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Wednesday, July 13, 2011

Whiten Teeth in Photoshop

Retouching a portrait in a way that makes the model looking the best way possible AND maintaining still a natural look, can be a bit of a challenge. The following tutorial ‘How to whiten teeth in Photoshop’ will help you to achieve this in an easy to understand manner.
It was been written with Photoshop CS in mind, but will, most likely, also work with earlier versions and certainly with all newer ones. Again this is part of our photoshop for beginners series where we want to provide something useful for those who are just started in photoshop.
For advanced users, this might not be as useful. Before now grabbing the dodge tool and getting started, here one prerequisite that should be met before you start whitening teeth in Photoshop:

All corrections that affect the whole image, such as color, saturation, level and contrast, should be made first, before starting to edit and retouch more in detail.
The image below shows the source image with all above corrections made. As you see this portrait has two main problems, the slight yellow tint of the teeth and the gaps between some of them.
The first step is to duplicate the layer, you can name it whatever you want, but ‘teeth’ would be a good choice! Now the most important part of the whole process, selecting the part of the image you actually want to edit. Whilst magic wand, and relatives, are great for some tasks, here we need something a bit more sophisticated, the ‘quick mask’. To go into ‘quick mask mode’, simply click on the right of the two buttons that are circled in red in the image below. Double click it to adjust the color and transparency of the mask.
As I am retouching a portrait, the default color of ‘red’ is a bit of an unfortunate selection, so I changed that one to a nice green, in order to be able to see better what I am doing. The ‘quick mask mode’ allows to create an exact selection with the help of the brush tool, to save it and to reload it when necessary. This way you can make your selection once and try out a variety of adjustments, without the need to repeat the selection process over and over again.
To get started, select a smallish brush with 100% hardness and start to paint over the duplicated layer with it. Basically you want to paint over all teeth, but leave the gums and lips untouched. Mistakes are easy to correct, simply swatch background and foreground color and paint with the different color over your mistake.
If you look at the image above, you see that I have ‘masked’ around half of the teeth already with the rest still to do. Switching between masking, and unmasking and working at a high magnification of 200 to 400%, allows you to cover exactly the area you will want to work on later. When you are done, click Select > Save Selection and save your quick mask for future use. Switch now to Standard mode (left button of the two encircled ones) and click Select > Inverse in the main menu. I always feather my selections slightly to avoid harsh transitions, here I choose 0.5px as a value. You now should have your teeth nicely selected and feathered and the fun can start.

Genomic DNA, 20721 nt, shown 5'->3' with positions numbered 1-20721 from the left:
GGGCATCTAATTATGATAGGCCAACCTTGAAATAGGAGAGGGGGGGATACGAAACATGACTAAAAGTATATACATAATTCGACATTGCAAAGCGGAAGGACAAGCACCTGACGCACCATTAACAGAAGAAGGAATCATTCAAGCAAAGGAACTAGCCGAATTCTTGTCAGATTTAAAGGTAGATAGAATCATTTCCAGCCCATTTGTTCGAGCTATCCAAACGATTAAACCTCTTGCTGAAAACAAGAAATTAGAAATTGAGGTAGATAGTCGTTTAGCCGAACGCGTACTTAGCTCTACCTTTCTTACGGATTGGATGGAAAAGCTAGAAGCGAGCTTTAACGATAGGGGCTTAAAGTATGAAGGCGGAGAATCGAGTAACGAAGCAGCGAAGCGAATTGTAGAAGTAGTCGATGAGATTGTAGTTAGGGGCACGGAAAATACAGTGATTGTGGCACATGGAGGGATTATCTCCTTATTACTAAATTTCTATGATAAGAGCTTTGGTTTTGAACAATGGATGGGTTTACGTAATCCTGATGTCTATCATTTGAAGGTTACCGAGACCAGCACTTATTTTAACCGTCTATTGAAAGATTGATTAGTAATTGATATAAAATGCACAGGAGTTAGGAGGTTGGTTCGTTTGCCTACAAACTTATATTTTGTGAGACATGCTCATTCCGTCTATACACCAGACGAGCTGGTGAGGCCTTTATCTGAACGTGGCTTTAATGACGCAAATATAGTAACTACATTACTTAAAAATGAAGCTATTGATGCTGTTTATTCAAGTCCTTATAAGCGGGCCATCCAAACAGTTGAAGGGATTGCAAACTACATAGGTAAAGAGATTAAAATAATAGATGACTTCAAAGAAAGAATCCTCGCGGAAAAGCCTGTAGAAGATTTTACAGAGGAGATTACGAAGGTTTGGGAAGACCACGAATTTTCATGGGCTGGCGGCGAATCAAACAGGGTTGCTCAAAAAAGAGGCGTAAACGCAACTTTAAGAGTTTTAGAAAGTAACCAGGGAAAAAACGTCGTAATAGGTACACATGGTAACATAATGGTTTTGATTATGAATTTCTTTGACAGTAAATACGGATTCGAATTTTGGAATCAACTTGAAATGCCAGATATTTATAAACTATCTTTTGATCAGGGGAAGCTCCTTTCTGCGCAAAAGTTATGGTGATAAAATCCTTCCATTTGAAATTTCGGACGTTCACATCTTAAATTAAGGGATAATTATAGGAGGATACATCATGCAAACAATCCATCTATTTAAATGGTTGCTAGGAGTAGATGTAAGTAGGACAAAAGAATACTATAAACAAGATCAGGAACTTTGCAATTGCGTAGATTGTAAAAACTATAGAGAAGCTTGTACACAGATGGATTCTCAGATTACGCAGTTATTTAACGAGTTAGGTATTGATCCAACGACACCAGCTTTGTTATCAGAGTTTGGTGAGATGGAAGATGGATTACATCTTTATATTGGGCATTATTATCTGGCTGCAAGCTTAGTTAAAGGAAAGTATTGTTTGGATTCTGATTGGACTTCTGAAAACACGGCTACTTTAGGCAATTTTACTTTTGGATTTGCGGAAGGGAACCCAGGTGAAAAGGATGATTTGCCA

Go to Image > Adjustments > Hue / Saturation in the main menu and select ‘Yellow’ in the edit drop down menu. Reduce now saturation to about – 80 and click ok. Now switch to the dodge tool, located in the toolbox, and set to ‘Range: Midtones’ and ‘Exposure: 15%’. Don’t choose now a small brush, make the brush big enough to cover the whole, selected, area, and more.
As you are working on a selection, the tool will only affect this, but not the whole image. To whiten teeth in Photoshop, simply click with the oversized brush into the selected area, each click will brighten your selection up a bit more. Take care not to overdo it, unless you are working on a ‘whiter than white toothpaste ad’. When you are happy, deselect everything and admire your work.
Remember the gaps between the teeth? They are still there! Select the ‘Smudge’ tool and carefully push the white of the two adjoining teeth towards each other. By working slowly from both sites, you can nearly close the gap between the two teeth, but don’t make it disappear completely, that would look again unnatural.
After you have done this, select the dodge tool with a hardness of around 80% and a very small brush size and carefully lighten the gaps between the teeth and any other bits you want to brighten up additionally. Work at 300 to 400% magnification, but switch frequently back to overall view, to see how the finished image starts to look like.
You see teeth whitening in Photoshop is easy, just take care to create your quick mask carefully, save it for further use and play with the setting for ‘desaturate yellow’ and ‘dodge’ until you get a result that is both flattering for you model and natural looking!

Ref: http://10steps.sg/tutorials/photoshop/how-to-whiten-teeth-in-photoshop/

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